We still had no clear idea how the next few months or years were going to play out, given the dire predictions: “She won’t hit milestones, she probably won’t walk, she probably won’t talk”. She had physiotherapy every day, either with me or a PT. She still hated being touched much. So we sort of co-existed in an uneasy truce. She had horrendous colic, and every new formula milk exacerbated her pain. We spent hours walking, driving, rocking…anything to stop the crying. My husband and I didn’t talk about our thoughts or feelings, because we just couldn’t face that can of worms. We just forged onwards relentlessly, united in our mission to give our child as normal a life as possible, for as long as we had her.
I fell apart fairly quickly with no network & no support. Think post-partum depression on steroids (I know now this was PTSD). So I duly swallowed the pills prescribed and continued to function. Everything was timetabled, down to her crashes, which usually meant a Friday or Saturday night spent in the emergency room. We knew our favourite nurses and doctors by name and they knew our baby. Terror and joy walked hand in hand for us; hit a milestone, get some new illness. Caring for myself came second to everything else. Guilt dogged every step. I could never shake the feeling that I had ‘broken’ my baby. That I had failed her. My body was supposed to nurture and protect her, and I failed. My husband would do his best to get this idea out of my head, but logic is no match for guilt. I had some close friends from my ante-natal group who tried to keep an eye on us and keep us close as much as possible, but these were all new mothers with trials of their own. And honestly, when you feel the spectre of death looms over you, you try and keep your gloom contained.
Fast forward almost 9 years
Given the trauma she suffered, five years was a good estimate. She beat the 5-year marker. We had a blow-out party to celebrate. We had our hairy moments along the way, but she made it through every one. We’ve made it 14 months now (knock on wood) without any real concerns. But every time she forgets something, or falls over, I wonder, “Is this a new symptom, a new sign?”. It’s called vulnerable child syndrome and I’m trying to shake it out of myself; she never felt the effects of it because we made a conscious decision to let her live a full life, including the normal falls, cuts & scrapes.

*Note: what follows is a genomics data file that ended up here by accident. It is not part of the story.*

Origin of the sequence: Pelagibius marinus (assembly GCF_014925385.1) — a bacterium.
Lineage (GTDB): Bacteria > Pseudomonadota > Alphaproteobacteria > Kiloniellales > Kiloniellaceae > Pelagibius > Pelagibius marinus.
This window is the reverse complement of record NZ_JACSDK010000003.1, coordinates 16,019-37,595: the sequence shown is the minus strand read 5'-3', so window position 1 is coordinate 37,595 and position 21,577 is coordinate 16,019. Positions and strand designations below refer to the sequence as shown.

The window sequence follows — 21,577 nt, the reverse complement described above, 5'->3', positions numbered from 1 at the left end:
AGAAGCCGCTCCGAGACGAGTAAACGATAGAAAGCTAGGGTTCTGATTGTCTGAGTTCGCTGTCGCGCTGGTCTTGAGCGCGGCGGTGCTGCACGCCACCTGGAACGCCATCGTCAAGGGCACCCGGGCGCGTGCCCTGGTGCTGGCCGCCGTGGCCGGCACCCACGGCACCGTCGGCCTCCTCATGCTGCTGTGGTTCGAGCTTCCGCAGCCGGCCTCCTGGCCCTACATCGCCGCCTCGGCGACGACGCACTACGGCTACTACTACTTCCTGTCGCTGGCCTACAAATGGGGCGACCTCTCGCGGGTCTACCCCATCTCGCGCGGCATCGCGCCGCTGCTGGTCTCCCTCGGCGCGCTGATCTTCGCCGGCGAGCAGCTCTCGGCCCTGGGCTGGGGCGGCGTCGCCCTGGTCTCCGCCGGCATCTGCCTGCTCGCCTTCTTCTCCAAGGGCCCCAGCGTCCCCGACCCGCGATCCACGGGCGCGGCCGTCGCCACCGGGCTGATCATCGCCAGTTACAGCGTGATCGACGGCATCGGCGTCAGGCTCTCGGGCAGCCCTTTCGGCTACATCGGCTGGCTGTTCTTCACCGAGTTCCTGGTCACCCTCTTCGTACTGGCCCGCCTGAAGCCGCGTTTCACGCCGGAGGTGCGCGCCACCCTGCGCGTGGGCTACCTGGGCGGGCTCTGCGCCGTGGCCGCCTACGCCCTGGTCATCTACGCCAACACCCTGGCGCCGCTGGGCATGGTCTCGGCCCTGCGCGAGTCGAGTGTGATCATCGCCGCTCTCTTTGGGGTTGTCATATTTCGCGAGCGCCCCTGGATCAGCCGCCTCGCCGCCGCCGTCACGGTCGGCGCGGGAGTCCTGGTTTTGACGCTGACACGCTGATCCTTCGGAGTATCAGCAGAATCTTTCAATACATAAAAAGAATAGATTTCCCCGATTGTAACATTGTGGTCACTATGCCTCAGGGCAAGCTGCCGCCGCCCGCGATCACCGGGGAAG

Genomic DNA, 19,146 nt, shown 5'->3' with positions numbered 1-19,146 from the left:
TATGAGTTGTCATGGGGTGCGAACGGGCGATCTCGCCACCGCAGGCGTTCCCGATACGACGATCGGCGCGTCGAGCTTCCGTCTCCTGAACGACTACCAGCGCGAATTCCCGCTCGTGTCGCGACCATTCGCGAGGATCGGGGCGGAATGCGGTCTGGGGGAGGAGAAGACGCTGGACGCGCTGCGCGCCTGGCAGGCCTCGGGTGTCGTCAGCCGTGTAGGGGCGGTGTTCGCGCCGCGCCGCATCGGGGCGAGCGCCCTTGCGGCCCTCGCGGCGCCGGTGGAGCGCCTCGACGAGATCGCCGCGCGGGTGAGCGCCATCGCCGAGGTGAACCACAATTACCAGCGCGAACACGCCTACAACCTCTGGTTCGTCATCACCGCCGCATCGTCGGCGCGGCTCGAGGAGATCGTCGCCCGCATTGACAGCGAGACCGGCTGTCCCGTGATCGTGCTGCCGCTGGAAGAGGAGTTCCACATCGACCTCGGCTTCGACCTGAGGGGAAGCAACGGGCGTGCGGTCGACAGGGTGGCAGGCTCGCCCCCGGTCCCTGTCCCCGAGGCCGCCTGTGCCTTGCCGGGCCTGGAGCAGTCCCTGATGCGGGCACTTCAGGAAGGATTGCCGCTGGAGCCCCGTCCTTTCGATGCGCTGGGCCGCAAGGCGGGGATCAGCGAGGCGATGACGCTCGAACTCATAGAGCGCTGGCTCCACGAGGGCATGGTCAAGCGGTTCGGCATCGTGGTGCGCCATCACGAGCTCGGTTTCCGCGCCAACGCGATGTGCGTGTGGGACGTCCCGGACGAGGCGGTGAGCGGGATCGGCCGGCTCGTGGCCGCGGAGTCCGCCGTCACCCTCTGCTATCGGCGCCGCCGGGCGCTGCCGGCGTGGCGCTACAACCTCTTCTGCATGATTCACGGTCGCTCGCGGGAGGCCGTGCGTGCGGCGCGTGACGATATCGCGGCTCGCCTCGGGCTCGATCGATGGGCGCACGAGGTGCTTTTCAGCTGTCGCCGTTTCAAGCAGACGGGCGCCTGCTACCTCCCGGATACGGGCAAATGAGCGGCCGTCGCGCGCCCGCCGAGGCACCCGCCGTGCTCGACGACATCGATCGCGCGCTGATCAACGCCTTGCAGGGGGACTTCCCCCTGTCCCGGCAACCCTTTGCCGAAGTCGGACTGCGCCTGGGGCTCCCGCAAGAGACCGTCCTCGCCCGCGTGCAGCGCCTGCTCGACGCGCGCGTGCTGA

But there are things she can’t handle, like heat. She passes out or has a fit if she’s too warm. The older she gets, the more I worry. Coddling away and explaining, “You had a fit, passed out and wet yourself” is far different with a 4-year-old than a pre-teen. She has a pedal-to-the-metal, hair-on-fire personality, which means secretly, I am always in knots praying to the forces of the Universe to keep her safe. Fit-free. Tumour-free. The normal parent prayers, but with a grim, graphic, first-hand knowledge of what worst-case scenario looks like. Ask any parent who has signed a Do Not Resuscitate form.
Life as I know it
My post-traumatic stress takes the form of flashbacks. I panic every time a beeper goes off anywhere. I jump at loud noises. I couldn’t pass an ambulance for about two years after she was born without bursting into tears (I’m an ugly crier!). I emotionally distanced myself from her because I didn’t trust that the final good-bye wasn’t hovering around the corner. Over time, this has mutated into depression & anxiety, and occasional insomnia. Bouts of therapy have helped. Talking to friends, reading blogs, researching has helped. The fact that she is socialised, reads, can count, and tie her laces, helps. But I still sleep almost fully clothed, or with a full kit close by, never confident enough that I won’t need to dress in 30 seconds and fly to the hospital.
Some nights, I find myself sitting in the dark by my daughter’s bed, inhaling her special sunshine & honey smell, muffling my tears into one of her shirts she’s carelessly discarded on the floor. Some nights, she wakes up and makes me climb into bed with her. She’ll cuddle me and pat my hair and say, “There, there, it’s OK. I’m here.”
It’s like a tiny light in the night… I dare to dream of a future for her. With her. For now, that’s enough.
If this is your story or someone you know
There are so many more resources out there. In the USA, there is the March of Dimes NICU program. And Hand to Hold. There are books to read (try This Lovely Life: A Memoir of Premature Motherhood). In the UK, we’ve got Bliss, and the Parent Support Group at Great Ormond Street Children’s Hospital.
Eat healthy, sleep as much as you can, ask for help, forgive yourself, forgive others (because you are going to get some dumb questions & suggestions), accept that it’s not your fault, accept help, get hugs, go easy on the coffee, meditate/pray, and make sure your partner is doing the same.